Voice of Description: A Writing Exercise

I am certainly not the best at description but like most of us who strive to be the very best writing versions of ourselves, I am a work in progress. Today, for Wisdom from the Writer’s Journal, I want to do an exercise of Description. ‘Description’ is everything when it comes to writing. We as writers do not have the same ‘advantages’ as those who create physical visual art. We do not paint with oils on canvas, we paint with words on the canvas of our reader’s minds. We don’t have the bonus of background music to lead our scenes, letting our readers know the monster is coming around the corner or that the brooding man is about to kiss his love interest. Nope. What we have are words to translate the vibrancy, heart and soul of our stories, and boy can they be the most powerful tool of all especially if they are wielded in the right way. In order for our work to translate with the vibrancy, we intend it to we need to master the art …

What Did You Say?: 4 Steps to Building Up Your Craft with Words

We’ve all done it, said ugly things about our art, found the faults in our craft so much so that we alone have brought ourselves down into the very depths of discouragement’s dumps. (Take a look at Artful Aggression for more on that.) It’s an easy thing to do, really, to see what is wrong with what we’ve created. And let’s face it, nothing is ever really perfect not even your final draft. But even with that being the case there has to be something worth praising in the work that you have accomplished in its pre-polished form. So as an exercise, I am challenging you to create a list to combat all the negatives that you’ve said about your work in the past while giving you some keys to keep you positive in your creative future. STEP ONE: Identify your familiar negatives, the ones you say the most about your work. STEP TWO: For each familiar negative, create a positive response. Here, I’ll share my own top 3 negatives and do some positive combating as …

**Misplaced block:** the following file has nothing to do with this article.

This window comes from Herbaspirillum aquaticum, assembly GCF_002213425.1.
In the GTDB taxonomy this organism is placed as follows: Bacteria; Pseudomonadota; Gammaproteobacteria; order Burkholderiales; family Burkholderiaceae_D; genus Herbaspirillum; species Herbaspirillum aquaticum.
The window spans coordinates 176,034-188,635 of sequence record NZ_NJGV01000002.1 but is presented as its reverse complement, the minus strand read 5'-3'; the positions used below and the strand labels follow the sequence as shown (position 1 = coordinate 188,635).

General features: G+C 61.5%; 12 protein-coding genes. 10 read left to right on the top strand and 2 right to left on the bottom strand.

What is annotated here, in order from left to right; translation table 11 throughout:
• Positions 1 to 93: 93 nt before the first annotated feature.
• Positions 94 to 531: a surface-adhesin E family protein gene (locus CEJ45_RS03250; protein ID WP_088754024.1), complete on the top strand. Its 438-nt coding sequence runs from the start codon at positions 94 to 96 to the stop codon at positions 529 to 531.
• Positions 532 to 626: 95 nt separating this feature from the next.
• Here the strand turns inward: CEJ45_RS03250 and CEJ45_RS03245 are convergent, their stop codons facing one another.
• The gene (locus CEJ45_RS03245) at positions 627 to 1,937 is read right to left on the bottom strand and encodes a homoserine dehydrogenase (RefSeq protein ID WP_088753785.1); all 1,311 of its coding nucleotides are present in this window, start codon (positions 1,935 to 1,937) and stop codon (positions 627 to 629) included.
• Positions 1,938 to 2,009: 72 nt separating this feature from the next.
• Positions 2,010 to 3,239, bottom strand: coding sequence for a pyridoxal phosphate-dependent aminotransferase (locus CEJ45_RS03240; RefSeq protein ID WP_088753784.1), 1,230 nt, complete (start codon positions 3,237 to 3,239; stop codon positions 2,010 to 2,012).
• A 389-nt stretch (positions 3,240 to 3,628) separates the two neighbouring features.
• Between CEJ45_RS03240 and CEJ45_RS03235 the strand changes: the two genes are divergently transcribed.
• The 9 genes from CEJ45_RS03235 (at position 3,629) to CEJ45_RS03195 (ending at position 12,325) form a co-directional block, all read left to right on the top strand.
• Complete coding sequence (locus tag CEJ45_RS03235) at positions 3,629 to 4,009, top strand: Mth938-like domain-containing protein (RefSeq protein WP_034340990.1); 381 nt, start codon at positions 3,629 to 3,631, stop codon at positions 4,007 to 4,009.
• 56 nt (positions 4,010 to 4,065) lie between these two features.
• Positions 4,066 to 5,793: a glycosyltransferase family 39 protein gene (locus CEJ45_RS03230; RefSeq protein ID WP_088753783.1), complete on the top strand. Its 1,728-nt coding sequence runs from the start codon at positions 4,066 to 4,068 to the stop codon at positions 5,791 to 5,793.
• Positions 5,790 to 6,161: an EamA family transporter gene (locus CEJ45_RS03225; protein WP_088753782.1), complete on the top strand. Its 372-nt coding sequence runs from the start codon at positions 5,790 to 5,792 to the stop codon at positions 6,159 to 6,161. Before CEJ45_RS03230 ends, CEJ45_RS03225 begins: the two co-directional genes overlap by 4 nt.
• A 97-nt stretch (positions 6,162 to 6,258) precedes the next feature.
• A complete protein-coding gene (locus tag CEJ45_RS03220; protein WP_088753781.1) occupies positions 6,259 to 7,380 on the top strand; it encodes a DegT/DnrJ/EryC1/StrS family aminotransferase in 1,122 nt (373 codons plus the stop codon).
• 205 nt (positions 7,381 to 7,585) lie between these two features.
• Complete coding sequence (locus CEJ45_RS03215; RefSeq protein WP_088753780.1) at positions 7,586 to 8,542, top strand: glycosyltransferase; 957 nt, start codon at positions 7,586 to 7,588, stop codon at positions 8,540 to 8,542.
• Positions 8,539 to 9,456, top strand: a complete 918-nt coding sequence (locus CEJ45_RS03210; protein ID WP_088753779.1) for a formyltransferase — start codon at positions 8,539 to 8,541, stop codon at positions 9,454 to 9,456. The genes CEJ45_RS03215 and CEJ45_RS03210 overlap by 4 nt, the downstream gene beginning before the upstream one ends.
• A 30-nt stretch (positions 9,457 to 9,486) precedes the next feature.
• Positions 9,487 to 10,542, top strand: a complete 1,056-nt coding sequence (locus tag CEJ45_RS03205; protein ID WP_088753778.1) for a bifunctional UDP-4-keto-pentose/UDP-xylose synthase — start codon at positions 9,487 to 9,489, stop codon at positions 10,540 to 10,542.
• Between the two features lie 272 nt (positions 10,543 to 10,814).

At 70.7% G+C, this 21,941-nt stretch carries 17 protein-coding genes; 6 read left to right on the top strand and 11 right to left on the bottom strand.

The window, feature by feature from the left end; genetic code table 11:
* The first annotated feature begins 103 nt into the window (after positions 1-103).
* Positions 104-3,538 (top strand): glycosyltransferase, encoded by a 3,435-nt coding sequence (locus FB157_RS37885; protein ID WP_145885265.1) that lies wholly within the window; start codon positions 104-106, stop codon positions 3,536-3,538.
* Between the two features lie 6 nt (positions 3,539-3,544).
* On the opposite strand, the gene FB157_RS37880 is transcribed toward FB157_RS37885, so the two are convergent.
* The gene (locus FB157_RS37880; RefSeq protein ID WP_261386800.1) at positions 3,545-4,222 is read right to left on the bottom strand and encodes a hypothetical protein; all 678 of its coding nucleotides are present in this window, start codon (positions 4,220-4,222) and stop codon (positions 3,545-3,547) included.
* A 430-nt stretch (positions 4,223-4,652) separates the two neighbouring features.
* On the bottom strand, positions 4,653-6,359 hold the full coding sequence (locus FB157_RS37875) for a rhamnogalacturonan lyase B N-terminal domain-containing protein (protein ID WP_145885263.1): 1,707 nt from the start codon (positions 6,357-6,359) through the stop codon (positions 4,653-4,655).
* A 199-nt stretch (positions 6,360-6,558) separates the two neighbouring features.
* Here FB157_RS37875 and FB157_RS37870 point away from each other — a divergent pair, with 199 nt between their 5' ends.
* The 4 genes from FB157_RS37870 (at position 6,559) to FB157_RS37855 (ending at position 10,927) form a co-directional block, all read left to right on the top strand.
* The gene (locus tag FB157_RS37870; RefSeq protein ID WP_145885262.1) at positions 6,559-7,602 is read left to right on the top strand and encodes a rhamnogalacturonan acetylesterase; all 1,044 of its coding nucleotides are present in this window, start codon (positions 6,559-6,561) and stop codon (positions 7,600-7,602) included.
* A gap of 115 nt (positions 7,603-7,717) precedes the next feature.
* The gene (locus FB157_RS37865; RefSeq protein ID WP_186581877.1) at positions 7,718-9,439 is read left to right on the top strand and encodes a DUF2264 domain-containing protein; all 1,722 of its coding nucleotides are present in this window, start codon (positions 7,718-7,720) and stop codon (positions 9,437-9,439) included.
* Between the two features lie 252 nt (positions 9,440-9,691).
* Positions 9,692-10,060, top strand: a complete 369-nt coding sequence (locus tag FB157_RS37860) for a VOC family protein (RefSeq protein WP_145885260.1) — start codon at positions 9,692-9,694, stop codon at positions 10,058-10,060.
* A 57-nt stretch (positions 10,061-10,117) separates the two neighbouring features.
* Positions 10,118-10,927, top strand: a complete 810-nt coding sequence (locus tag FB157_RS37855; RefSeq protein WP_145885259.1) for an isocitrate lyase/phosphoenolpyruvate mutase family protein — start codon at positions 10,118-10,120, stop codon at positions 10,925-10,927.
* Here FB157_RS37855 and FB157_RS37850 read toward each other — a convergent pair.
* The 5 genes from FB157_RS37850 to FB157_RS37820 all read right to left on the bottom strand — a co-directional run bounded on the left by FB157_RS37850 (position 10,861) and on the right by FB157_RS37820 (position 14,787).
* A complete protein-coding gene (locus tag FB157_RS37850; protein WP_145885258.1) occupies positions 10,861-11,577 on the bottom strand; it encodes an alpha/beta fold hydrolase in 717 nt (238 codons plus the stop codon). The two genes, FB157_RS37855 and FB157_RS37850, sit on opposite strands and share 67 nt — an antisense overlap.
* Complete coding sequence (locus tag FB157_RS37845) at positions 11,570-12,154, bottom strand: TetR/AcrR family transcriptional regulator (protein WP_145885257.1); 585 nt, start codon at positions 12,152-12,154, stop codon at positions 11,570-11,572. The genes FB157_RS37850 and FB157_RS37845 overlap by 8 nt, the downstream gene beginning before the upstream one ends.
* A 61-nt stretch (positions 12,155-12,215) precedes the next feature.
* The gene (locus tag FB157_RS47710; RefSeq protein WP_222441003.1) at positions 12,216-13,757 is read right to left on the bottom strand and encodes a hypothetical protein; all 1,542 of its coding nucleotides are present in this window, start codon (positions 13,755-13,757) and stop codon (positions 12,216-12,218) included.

Are You Listening?: Why You Should Listen to your Creative Voice

“Are you listening?” It’s a simple question that requires a single word answer, yes or no. As writers, as creative beings, as people, listening is paramount in our quest for honesty and authenticity. (If you have been following along with this blog, you will know that “Authenticity” is an element that often shows up in posts like this one.) What ends up happening when being heard is not an option, is walls begin to show up and communication is utterly broken down and destroyed.” If you want to see the results of failed listening, then just take a peek at how your parents raised you or how you are raising your children. How often do you feel like they listened when you spoke, really listened? Now, before you jump the gun and think that I am condemning anyone, I AM NOT! I am just making a point. Parent’s (many authority figures) are notorious for not taking the time to listen to those who are under their authority. They, in their attempt to show their power, …